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Management > Human Resources > Urban Labor Markets and Employment Policy
 Urban Labor Markets and Employment Policy  posted by  duggu   on 12/9/2007  Add Courseware to favorites Add To Favorites  
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Osterman, Paul, 15.677J Urban Labor Markets and Employment Policy, Spring 2005. (Massachusetts Institute of Technology: MIT OpenCourseWare),  (Accessed 11 Jul, 2010). License: Creative Commons BY-NC-SA

Labor strike.

Airport workers strike at the Baltimore airport. (Image courtesy of jillyfish16.)

Course Highlights

This course features a reading list as well as a student version of notes from class discussions.

Course Description

This subject discusses the broader trends in the labor market, how urban labor markets function, public and private training policy, other labor market programs, the link between labor market policy and economic development, and the organization of work within firms.


Course Overview

This course combines an examination of how urban labor markets work, and how employment patterns are shifting in the United States, with a consideration of public policy. In the first part of the course we examine the distribution of labor market outcomes (wages and job security), shifts in the organization of work within firms (e.g. teams and contingent work), how jobs are found in urban labor markets and the role of networks, and the situation of specific groups such as women and immigrants. We then turn to public policy and consider a variety of issues regarding job training, the link between economic development and labor market policy, living wage campaigns, unions, and welfare reform. The course will be organized around readings and discussion with only occasional lectures. For this to work, all students will need to come to class having done the readings and prepared to discuss them.

Course Requirements

  1. Prior to each class each student should send me a one page e-mail indicating what, based on the readings, are the important questions we need to discuss that day.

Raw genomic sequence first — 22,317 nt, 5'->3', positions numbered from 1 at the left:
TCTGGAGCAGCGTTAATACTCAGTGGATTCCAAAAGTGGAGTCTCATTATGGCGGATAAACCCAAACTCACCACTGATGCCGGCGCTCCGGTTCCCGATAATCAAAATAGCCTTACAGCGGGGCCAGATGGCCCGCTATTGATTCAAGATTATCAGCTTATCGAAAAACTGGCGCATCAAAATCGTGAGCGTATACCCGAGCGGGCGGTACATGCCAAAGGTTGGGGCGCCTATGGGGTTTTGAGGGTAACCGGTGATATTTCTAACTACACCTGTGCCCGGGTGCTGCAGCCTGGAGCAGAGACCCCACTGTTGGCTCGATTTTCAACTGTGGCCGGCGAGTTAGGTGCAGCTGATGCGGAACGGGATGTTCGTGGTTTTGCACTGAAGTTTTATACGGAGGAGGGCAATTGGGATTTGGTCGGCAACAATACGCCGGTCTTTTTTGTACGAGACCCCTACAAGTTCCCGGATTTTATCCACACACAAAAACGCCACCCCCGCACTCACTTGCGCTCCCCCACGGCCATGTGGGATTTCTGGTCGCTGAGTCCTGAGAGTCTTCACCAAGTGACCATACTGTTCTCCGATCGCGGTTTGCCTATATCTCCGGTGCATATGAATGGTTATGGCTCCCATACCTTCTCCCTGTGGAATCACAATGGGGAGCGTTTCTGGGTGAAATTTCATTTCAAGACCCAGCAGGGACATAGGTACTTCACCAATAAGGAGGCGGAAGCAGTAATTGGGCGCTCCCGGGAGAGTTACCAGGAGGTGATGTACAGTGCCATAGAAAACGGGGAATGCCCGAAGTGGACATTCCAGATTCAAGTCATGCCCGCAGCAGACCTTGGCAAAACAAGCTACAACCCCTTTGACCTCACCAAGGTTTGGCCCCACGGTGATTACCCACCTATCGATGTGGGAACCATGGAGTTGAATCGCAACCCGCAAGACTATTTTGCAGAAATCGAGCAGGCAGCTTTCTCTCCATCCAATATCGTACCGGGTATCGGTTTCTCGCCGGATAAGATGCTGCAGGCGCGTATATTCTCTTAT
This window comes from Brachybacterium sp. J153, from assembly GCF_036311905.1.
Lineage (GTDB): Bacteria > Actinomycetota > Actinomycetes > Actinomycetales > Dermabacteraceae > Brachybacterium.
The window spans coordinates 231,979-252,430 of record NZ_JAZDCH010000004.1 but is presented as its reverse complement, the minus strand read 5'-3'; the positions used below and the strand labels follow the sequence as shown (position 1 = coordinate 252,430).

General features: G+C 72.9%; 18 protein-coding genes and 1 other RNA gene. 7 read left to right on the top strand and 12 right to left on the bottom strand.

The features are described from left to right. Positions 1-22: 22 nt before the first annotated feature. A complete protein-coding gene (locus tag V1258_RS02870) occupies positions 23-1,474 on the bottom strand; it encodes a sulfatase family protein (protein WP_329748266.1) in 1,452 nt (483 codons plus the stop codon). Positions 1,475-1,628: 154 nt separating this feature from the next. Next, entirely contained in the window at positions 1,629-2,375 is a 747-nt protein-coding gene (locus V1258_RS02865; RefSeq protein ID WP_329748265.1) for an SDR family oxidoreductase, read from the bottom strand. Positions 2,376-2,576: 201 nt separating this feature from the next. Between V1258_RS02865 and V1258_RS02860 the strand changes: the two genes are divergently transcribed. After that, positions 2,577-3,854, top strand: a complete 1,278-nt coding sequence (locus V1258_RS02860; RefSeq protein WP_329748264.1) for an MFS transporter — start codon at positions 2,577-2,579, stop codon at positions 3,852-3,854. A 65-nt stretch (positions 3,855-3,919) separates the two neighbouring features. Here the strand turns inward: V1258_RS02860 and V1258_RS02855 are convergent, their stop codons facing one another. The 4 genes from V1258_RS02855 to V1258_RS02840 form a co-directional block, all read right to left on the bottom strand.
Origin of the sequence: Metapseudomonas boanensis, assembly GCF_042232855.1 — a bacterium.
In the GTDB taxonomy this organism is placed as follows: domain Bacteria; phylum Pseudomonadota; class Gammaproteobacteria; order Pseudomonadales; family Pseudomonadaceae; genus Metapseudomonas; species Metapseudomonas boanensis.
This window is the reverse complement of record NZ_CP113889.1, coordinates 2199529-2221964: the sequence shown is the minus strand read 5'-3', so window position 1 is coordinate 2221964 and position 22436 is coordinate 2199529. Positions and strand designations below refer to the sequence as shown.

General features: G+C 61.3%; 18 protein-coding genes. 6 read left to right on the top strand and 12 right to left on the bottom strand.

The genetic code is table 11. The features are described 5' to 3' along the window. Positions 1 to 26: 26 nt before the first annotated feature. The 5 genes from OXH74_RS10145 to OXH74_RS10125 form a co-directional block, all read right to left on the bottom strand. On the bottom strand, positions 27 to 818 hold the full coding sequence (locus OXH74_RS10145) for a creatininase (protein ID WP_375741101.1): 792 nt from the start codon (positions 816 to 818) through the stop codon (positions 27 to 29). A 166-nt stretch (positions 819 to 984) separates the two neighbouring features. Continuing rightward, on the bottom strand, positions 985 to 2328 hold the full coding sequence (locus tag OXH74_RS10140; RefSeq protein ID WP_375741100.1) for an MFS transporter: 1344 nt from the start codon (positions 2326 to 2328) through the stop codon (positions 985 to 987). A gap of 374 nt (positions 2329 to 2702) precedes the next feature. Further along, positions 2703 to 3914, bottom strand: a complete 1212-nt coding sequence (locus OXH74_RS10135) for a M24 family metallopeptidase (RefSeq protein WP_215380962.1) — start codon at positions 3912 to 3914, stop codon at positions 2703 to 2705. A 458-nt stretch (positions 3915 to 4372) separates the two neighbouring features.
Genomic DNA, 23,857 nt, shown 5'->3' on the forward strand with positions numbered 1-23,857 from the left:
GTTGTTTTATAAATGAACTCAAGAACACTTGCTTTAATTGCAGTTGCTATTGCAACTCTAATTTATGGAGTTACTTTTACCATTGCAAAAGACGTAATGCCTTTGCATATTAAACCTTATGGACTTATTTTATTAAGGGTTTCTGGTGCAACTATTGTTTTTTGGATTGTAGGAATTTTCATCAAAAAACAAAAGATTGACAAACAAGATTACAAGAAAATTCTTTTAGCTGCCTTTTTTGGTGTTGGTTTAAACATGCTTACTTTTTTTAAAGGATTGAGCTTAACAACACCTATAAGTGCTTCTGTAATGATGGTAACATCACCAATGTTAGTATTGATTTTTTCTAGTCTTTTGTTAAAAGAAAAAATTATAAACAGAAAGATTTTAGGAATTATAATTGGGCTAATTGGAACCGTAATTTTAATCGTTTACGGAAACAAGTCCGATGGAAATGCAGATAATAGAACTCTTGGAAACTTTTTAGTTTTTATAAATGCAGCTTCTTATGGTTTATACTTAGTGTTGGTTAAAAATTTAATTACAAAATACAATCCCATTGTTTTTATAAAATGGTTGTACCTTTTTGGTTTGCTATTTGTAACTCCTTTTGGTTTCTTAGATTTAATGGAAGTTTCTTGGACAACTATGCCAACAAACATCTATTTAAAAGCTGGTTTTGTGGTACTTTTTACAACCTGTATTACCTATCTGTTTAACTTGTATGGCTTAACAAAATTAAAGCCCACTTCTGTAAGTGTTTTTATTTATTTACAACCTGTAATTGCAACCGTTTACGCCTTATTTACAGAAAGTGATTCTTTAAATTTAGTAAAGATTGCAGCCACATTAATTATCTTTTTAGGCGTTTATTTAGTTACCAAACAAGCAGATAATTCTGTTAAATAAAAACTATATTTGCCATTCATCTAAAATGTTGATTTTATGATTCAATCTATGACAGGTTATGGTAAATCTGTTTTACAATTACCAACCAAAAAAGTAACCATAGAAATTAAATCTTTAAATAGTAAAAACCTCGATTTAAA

2. A substantial policy analysis project on a topic relevant to the course. This project could involve such things as critically examining an element of employment and training policy in Massachusetts, describing and making recommendations regarding the current Federal discussion on reorganizing the employment and training system, looking at the problems of a particular labor market group in depth, etc. Each student will prepare a substantial paper and will present it to the class towards the end of the course. If several students want to work on a project together that is acceptable on the assumption, of course, that the scope of the project will expand accordingly.


activities percentages
Class Participation 50%
Paper 50%

The Readings

During the course you will also be asked to read Securing Prosperity and Gathering Power. These books can be found with the following information:

Osterman, Paul. Securing Prosperity. Princeton, NJ: Princeton University Press, 2000. ISBN: 0691086885.

———. Gathering Power. Boston, MA: Beacon Press, 2003. ISBN 0807043389.


Lec # Topics
1 Introduction
2 Thinking About Policy in Broad Terms and Outcomes
3 The Demand for Labor
4 Changing Work Structures Within Firms / Internal Labor Markets, Networks, Structure
5 Policy Overview and Alternative National Systems
6 The Evaluation: An Overview

Youth Labor Market
7 Adult Training
8 Unions and Living Wage Campaigns
9 Organizing and Pulling It Together
10-11 Student Papers   Tell A Friend